Love. Live. Preach. Teach.—Preach Him

By Peter Amsterdam

January 3, 2012

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We have finished covering the second element of discipleship, Live Him, and nine principles connected to it: Abiding in Jesus, Love, Unity, Humility, Non-Anxiety, Forgiveness, Fellowship, Generosity, and Prayer.

The third of these four elements of discipleship is Preach Him.Some ofJesus’ last words before ascending into heaven were the mission statement for His disciples: “Go into all the world and preach the Gospel to all creation.”[1]

Forty-three days earlier He had died on the cross, and after three days He had risen from the dead. The purpose of it all was so that humankind could have the opportunity to be forgiven for their sins, to be reconciled to God, and to have everlasting life. Jesus had done His job. He had fulfilled His mission on earth. His death and resurrection had made salvation possible. He had made it possible for us to live eternally with Him.

During the last years of His life, He had enacted a two-fold strategy: to preach the message of the kingdom and salvation, and to find a core group of people who would embrace His teachings and assist in spreading His message to others—in making disciples. He lived the same mission statement He had just given to His disciples. He had come into this world and preached the Gospel. He had found those whom He could train to Love Him, Live Him, Preach Him, and Teach Him. Once He had imparted to them all that was needed, He could leave and the Holy Spirit would then come and empower His disciples to take the message to all the world.

Jesus’ years of public ministry were spent preaching, teaching, and training. In this article we’ll focus on His preaching.

Sometime after having been baptized by John the Baptist in the River Jordan, and after having fasted 40 days and 40 nights, Jesus went to live in Capernaum in the area of Galilee. From that point on He began, as Mark’s Gospel says:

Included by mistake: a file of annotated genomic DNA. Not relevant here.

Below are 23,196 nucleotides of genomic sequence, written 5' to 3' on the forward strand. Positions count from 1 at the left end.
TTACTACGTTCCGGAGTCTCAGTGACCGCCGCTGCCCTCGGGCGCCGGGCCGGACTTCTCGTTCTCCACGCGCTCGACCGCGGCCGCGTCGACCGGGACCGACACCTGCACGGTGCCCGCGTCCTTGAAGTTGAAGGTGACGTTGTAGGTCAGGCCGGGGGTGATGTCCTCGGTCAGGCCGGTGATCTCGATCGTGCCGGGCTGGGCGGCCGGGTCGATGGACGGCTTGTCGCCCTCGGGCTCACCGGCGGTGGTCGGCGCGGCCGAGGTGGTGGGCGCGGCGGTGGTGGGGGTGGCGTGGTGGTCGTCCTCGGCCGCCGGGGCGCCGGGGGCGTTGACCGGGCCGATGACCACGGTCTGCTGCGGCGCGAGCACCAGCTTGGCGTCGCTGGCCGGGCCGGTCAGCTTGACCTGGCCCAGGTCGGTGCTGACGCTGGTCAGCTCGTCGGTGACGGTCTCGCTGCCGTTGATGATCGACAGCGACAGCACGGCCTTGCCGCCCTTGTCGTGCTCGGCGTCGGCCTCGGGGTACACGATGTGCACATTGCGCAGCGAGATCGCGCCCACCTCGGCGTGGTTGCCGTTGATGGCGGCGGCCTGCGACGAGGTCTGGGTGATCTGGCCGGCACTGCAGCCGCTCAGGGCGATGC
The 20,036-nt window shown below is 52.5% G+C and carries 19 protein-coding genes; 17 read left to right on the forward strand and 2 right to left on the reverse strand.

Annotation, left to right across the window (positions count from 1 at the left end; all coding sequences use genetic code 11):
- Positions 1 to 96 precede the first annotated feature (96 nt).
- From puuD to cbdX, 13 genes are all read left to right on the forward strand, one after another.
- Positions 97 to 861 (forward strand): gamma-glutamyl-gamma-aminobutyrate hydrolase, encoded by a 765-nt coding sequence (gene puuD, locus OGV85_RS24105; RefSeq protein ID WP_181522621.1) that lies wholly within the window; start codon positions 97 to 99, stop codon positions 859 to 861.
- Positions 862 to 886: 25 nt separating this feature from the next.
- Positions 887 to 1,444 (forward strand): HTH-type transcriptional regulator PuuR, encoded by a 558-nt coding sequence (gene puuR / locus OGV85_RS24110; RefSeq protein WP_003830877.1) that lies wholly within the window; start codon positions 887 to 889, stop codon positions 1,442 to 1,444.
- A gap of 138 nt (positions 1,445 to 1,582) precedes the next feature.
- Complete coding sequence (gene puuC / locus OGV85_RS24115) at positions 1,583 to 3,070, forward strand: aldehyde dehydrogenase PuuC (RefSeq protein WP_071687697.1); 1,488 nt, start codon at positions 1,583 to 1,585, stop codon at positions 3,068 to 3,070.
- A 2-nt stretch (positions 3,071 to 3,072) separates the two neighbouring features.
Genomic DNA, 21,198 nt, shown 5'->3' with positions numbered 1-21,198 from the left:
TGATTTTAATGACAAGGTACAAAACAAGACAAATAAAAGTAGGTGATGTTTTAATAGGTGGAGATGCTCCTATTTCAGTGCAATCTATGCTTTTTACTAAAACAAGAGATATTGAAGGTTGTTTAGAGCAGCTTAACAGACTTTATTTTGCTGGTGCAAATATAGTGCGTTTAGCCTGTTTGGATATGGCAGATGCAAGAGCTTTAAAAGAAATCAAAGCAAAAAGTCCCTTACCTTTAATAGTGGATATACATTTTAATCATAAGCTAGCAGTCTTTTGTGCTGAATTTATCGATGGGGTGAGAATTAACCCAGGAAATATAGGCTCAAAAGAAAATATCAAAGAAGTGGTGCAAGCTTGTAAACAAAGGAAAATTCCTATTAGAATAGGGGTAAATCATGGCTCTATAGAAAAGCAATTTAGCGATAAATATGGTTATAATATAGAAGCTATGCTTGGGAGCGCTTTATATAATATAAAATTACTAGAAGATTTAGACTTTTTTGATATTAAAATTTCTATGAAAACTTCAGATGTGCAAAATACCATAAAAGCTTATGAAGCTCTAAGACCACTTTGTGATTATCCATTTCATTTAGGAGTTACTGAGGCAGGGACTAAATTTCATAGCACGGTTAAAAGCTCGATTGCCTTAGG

Proclaiming the Gospel of God, and saying, “The time is fulfilled, and the kingdom of God is at hand; repent and believe in the Gospel.”[2]

Matthew’s Gospel says:

From that time Jesus began to preach, saying, “Repent, for the kingdom of heaven is at hand.”[3]

Jesus made it clear that His preaching the Gospel was one of the reasons He was on earth:

He said to them, “Let us go on to the next towns, that I may preach there also, for that is why I came out.”[4]

He said to them, “I must preach the good news of the kingdom of God to the other towns as well; for I was sent for this purpose.”[5]

When He visited His hometown of Nazareth and went to the synagogue, He stood up to read from the Scripture. He was given the book of Isaiah and read the following:

“The Spirit of the Lord is upon Me, because He has anointed Me to preach the Gospel to the poor; He has sent Me to heal the brokenhearted, to proclaim liberty to the captives and recovery of sight to the blind, to set at liberty those who are oppressed; to proclaim the acceptable year of the Lord.” Then He closed the book, and gave it back to the attendant and sat down. And the eyes of all who were in the synagogue were fixed on Him. And He began to say to them, “Today this Scripture is fulfilled in your hearing.”[6]

Jesus was sent to preach the Gospel, and He taught His disciples to do the same.